What Does mm Mean on Camera Lens?

In the world of camera lenses, “mm” means millimeters and represents the lens’s focal length. Some lenses have a fixed focal range, while others have a range of millimeters, representing an adjustable range.

I’m Caleb, and I have around five years of photography experience. As I’m mainly a sports photographer, I’m very familiar with the requirements for a great lens.

In this article, I’ll explain what the mm numbers on camera lenses mean and how this plays into choosing the right lens. If you’re new to buying lenses and want to ensure you get the right one, keep reading for a simple explanation.

What Does mm Mean on Camera Lens?

The “mm” number found on camera lenses stands for millimeters. Basically, the number is there to tell you the focal length of the lens. This significantly impacts the lens’s performance by determining which ranges the lens works best at.

Simply put, the focal length is a measurement that tells you how much “zoom” the lens has. Lenses with a smaller mm number, like 24mm, offer a wider view and can fit more into the frame. Lenses with a larger number, such as 200mm, make objects appear closer.

There’s no objectively superior focal length. Different lenses excel at different types of shots. For example, a wide lens might be very good at capturing sprawling landscapes, while a more zoomed lens is often better at shooting individual subjects.

Why Does Focal Length Matter?

Focal length matters because it greatly impacts what your final pictures look like. It decides many of a lens’s inherent strengths and weaknesses and tells you what types of photography a lens might be suited for.

Generally, you’ll need a shorter focal length for wide-angle shots and a longer length for narrower, more focused ones. Longer focal lengths are also useful for getting close-ups of distant subjects, vital in some niches like sports photography.

By considering focal length, you can quickly tell if a lens fits your needs and creative style.

Prime Lenses vs. Zoom Lenses

You might have noticed that some lenses have only a single mm number, while others have a pair of numbers indicating a range. For example, a lens might have a focal range of 24-70mm or 70-200mm.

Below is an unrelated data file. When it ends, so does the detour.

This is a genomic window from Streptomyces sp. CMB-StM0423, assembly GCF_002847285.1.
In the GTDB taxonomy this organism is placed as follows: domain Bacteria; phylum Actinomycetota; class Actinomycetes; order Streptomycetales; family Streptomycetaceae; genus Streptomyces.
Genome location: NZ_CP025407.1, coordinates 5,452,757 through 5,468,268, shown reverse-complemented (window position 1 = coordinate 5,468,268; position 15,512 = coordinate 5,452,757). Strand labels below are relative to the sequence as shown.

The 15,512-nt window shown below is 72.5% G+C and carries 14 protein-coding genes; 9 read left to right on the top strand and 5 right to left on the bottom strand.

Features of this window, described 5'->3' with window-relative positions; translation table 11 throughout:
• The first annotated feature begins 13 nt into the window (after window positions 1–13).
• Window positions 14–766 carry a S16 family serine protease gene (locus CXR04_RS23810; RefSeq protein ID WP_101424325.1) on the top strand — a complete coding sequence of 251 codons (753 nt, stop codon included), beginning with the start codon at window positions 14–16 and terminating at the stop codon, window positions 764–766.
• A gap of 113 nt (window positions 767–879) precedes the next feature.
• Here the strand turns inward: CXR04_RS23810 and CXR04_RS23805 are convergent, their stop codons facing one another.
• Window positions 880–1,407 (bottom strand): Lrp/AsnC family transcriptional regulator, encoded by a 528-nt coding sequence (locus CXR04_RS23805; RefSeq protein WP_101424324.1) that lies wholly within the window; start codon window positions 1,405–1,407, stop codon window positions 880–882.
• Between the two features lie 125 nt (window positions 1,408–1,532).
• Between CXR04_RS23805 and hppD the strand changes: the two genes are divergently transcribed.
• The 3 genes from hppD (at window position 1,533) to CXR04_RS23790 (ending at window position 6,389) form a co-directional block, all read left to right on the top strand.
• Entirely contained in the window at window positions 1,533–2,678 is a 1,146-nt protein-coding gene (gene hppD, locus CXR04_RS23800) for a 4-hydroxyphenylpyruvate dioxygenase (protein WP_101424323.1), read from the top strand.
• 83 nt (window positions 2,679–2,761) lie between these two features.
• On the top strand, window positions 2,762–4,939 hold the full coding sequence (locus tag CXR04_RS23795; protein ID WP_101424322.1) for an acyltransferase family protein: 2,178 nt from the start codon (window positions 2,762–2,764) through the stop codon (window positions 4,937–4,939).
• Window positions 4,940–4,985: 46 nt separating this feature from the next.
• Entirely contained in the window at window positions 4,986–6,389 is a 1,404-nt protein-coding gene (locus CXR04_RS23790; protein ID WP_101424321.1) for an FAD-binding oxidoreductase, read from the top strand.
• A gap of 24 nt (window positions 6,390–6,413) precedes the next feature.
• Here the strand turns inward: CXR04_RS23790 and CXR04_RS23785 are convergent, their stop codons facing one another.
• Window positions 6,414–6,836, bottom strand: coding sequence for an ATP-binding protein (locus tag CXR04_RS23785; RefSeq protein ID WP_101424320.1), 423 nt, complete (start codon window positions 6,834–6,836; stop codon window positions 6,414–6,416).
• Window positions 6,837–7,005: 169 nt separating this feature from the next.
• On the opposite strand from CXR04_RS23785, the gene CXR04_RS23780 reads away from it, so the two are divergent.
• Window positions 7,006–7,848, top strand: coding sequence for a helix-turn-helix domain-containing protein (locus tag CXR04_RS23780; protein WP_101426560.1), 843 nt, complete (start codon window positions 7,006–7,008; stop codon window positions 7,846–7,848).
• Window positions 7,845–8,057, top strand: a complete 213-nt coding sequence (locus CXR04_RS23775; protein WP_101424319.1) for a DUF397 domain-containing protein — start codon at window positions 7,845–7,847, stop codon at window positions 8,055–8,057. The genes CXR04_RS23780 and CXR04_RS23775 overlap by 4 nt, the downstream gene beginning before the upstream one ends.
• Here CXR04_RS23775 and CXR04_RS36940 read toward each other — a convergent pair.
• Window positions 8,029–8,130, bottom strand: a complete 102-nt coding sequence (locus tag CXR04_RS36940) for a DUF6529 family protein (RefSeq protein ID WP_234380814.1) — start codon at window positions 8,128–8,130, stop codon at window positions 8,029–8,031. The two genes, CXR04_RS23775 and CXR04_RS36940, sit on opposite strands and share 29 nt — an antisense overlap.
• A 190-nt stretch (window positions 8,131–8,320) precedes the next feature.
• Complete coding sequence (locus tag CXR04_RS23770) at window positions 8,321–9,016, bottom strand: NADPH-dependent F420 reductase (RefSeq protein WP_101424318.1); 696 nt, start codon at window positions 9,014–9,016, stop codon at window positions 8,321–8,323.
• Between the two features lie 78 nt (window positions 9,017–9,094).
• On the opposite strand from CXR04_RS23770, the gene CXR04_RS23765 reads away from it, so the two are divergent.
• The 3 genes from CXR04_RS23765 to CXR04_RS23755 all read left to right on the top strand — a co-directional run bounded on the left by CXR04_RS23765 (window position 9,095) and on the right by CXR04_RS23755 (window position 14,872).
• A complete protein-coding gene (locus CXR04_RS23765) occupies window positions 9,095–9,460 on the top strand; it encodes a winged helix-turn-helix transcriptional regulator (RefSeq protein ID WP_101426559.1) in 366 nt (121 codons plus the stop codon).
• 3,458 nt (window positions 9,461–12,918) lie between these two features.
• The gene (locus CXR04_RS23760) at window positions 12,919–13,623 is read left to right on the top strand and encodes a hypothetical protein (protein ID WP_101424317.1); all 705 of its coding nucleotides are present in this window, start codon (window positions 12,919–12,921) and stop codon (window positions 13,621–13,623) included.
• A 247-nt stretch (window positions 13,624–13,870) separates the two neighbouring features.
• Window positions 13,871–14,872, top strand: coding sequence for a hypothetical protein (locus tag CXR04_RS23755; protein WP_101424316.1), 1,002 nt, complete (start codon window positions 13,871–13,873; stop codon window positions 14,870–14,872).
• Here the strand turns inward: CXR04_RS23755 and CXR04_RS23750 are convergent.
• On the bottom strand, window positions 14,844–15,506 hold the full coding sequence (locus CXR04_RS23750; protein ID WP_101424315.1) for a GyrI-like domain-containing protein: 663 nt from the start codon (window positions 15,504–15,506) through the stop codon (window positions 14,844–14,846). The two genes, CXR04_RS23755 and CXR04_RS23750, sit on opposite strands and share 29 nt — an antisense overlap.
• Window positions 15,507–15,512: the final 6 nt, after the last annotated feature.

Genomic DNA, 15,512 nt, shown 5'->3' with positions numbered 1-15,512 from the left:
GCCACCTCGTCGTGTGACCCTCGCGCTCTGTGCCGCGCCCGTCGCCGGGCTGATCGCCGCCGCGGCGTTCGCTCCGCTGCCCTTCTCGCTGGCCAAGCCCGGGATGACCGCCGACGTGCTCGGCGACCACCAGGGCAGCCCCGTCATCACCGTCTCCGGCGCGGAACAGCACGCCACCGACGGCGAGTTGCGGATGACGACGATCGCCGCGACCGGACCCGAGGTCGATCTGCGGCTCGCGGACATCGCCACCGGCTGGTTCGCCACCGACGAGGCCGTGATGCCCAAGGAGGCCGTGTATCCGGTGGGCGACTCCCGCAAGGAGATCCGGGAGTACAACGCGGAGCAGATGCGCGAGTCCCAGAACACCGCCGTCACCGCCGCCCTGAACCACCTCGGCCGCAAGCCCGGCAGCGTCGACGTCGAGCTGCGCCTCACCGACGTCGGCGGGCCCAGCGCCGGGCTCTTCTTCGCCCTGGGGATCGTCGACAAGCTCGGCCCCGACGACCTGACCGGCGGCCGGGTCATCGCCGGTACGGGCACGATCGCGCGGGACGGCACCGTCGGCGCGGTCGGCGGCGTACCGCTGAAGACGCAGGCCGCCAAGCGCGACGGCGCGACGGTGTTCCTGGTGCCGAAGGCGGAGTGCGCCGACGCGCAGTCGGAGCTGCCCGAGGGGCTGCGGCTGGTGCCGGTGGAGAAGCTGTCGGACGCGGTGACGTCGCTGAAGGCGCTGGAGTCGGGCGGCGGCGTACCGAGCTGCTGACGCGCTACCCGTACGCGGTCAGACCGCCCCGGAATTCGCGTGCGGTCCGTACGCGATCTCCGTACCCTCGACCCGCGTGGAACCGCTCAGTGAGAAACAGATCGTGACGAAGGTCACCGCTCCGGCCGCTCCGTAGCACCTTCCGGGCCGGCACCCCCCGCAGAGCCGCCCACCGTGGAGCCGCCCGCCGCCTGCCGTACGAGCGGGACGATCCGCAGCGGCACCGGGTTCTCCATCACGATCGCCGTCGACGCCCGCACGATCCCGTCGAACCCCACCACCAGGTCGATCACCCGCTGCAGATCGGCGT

Lenses with a fixed focal length are also called prime lenses. Their focal length is always the same and is non-adjustable. On the other hand, Zoom lenses can change their focal distance to any number within the listed range.

Zoom lenses are popular for their convenience. Because of their versatility, it’s possible to carry one zoom lens that serves the same role as two or three different prime lenses. They aren’t without drawbacks, however.

Prime lenses are sometimes cheaper and often have better image quality and maximum aperture. Ultimately, there’s no right or wrong choice between prime and zoom lenses. It depends on your goals and how much you value convenience.


Here are some frequently asked questions that have come up around the subjects of focal lengths and lenses.

What Is A Good mm For A Camera?

That depends on what you’re trying to do. There’s no such thing as a universally ideal focal length because the various focal lengths excel at different types of shots.

What Is The Best Focal Length For A Beginner?

If you’re just starting out, you might want to start with a 24-70mm zoom lens or a 50mm prime lens. These options are fairly neutral, allowing you to try out various shot types without the focal length getting in the way.

Is Lower mm Lens Better?

Not necessarily. A lower mm number indicates a wide lens, which can be helpful in some situations but isn’t better inherently. Lenses like these are most useful when you want to fit a lot into the frame.

Final Thoughts

Understanding focal lengths is key to understanding lenses as a whole, but it doesn’t have to be complicated. Remember, a lower mm lens will produce wider shots, while a higher mm lens makes for narrower, more zoomed-in ones.

Do you have a preferred focal length to use in your own photography? Let us know in the comments!

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